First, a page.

Father who cultivated cannabis to pay for son's ice addiction treatment jailed
A father who grew a cannabis crop and planned to traffic the drugs to pay for his son's treatment for an ice addiction has been jailed for four years. When Veli Selmani learned ice was behind his 26-year-old son's increasingly aggressive behaviour, he vowed to get help and paid $40,000 for his son to attend The Hader Clinic, a renowned rehabilitation centre.
Knowing the treatment would put further strain on his family's tight finances, Selmami also acted on the advice of a friend, who said growing and selling cannabis might be the best way to find extra cash.
It proved, the County Court heard on Wednesday, a disastrous decision and one the judge described as a "misguided" attempt to help.
When police this year raided Selmani's home in Melbourne's western suburbs they found 17 mature cannabis plants weighing almost 50 kilograms and a sophisticated hydroponic set-up.
Selmani was charged with cultivating a commercial quantity of cannabis and theft — for stealing extra electricity from power suppliers — and on Wednesday was jailed for four years.
The 64-year-old, who pleaded guilty to both charges, must serve two years before he is eligible for parole.
Judge Frances Hogan said there was "a sad irony" that in trying to save his son from a drug addiction, Selmani grew drugs that others find equally addictive.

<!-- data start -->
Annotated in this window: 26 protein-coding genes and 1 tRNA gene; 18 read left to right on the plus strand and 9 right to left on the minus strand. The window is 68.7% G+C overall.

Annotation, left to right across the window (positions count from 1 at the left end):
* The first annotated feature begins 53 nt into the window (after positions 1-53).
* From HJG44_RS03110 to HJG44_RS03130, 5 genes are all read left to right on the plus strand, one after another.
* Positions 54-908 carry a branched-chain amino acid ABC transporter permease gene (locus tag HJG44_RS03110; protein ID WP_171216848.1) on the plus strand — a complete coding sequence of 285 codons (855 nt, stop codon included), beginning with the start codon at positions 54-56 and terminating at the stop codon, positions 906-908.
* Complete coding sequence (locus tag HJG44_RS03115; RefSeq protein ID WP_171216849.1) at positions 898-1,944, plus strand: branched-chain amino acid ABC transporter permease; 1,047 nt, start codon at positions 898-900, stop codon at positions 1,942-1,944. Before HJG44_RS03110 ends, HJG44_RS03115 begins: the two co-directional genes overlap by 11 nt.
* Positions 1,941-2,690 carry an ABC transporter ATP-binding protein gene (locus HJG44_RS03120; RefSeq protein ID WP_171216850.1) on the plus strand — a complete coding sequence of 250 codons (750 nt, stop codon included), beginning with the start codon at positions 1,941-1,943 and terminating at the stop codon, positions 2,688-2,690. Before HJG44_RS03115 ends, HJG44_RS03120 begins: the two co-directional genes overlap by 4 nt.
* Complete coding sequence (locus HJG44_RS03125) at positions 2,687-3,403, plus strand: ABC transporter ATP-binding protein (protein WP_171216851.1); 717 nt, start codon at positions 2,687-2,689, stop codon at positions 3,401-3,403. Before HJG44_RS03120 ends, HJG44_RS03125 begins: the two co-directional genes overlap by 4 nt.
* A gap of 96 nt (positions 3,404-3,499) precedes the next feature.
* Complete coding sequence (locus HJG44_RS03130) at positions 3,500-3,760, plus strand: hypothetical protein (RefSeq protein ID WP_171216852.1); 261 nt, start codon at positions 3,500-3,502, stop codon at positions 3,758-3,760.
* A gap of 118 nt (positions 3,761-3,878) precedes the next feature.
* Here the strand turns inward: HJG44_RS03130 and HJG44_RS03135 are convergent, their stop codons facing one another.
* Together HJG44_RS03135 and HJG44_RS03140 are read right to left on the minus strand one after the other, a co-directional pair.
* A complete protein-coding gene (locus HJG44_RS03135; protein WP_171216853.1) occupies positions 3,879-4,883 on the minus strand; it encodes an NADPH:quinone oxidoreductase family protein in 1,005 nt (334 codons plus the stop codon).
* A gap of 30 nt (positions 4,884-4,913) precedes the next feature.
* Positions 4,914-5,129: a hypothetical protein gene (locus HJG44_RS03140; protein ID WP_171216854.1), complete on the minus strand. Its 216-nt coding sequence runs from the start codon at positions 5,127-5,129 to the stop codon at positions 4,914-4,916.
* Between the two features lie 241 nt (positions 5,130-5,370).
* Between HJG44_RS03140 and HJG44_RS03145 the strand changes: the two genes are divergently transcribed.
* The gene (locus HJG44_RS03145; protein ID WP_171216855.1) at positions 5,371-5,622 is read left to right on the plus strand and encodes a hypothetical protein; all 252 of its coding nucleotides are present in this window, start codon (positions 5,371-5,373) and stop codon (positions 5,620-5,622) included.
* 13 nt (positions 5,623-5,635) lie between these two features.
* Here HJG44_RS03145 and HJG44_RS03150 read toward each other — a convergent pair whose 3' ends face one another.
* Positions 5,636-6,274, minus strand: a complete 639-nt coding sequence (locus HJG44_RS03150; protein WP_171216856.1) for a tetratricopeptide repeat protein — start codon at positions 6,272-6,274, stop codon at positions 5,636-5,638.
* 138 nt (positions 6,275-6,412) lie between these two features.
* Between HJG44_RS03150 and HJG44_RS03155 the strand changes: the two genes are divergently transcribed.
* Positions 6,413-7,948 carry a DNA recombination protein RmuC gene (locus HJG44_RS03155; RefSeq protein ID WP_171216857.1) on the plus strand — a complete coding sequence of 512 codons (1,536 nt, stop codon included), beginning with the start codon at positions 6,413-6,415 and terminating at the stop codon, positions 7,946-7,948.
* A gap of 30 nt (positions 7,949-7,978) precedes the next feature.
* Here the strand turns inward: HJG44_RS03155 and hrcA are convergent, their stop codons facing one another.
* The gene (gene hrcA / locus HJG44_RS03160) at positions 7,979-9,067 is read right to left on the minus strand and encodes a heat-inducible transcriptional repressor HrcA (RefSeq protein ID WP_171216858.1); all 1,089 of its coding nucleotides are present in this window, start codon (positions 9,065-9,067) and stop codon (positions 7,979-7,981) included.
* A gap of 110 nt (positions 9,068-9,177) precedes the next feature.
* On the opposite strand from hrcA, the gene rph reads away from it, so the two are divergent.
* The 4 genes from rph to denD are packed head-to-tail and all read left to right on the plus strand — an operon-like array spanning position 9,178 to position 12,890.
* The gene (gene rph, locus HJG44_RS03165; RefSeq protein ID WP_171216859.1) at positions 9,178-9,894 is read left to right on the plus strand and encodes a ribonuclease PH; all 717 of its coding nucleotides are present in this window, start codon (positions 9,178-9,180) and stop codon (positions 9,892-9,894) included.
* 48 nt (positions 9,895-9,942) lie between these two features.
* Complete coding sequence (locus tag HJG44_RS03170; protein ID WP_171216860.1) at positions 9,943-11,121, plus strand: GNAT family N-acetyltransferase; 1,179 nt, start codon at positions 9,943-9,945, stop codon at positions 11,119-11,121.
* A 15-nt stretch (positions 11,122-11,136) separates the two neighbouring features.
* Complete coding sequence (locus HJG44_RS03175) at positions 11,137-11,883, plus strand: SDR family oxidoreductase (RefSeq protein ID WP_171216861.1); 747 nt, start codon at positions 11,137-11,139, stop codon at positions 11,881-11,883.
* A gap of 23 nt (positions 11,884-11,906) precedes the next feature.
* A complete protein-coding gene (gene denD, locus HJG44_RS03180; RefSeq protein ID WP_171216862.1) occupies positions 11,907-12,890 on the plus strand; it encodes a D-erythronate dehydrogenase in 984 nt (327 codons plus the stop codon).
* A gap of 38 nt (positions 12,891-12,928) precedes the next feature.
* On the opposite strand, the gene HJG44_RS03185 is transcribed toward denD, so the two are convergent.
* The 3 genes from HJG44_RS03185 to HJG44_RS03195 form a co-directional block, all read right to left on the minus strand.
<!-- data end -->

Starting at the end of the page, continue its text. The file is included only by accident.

Selmani was jailed in the Northern Territory in the 1980s for manslaughter after a dispute with a man ended in the a fatal attack. Since then Selmani had lived a law-abiding life and been a "fundamentally decent and hard-working man", Judge Hogan found.
She said he had worked hard in the steel industry, provided for his immediate family and had over the years sent about $330,000 to his native Kosovo, to relatives who endured hardship since the Balkans War.
Judge Hogan said while Selmani was not motivated by greed and grew the cannabis to pay for his son's treatment, she had to punish those who provided drugs that caused widespread social damage and to deter others from similar offending.
"Unfortunately you have made two devastatingly bad judgments in your life: back in the Northern Territory three-and-a-half decades ago and more recently in your misguided attempt to help save your son and your family from financial ruin by planting this cannabis crop," she told Selmani.
The court heard Selmani's son had visited a psychologist, who reported the younger man presented as aggressive, rude, self-centred and with no awareness of the trouble he had caused others.
Judge Hogan told the father: "I can only hope that your son will realise that by his self-indulgent behaviour he has already caused a great deal of grief to your family.
"Your misguided attempt to help him is what has resulted in your going to prison and that factor should weigh on him so that he should feel a sense of responsibility to steer clear of ice and other illicit substances and take up an honourable and contributing role to help the family while you are in custody."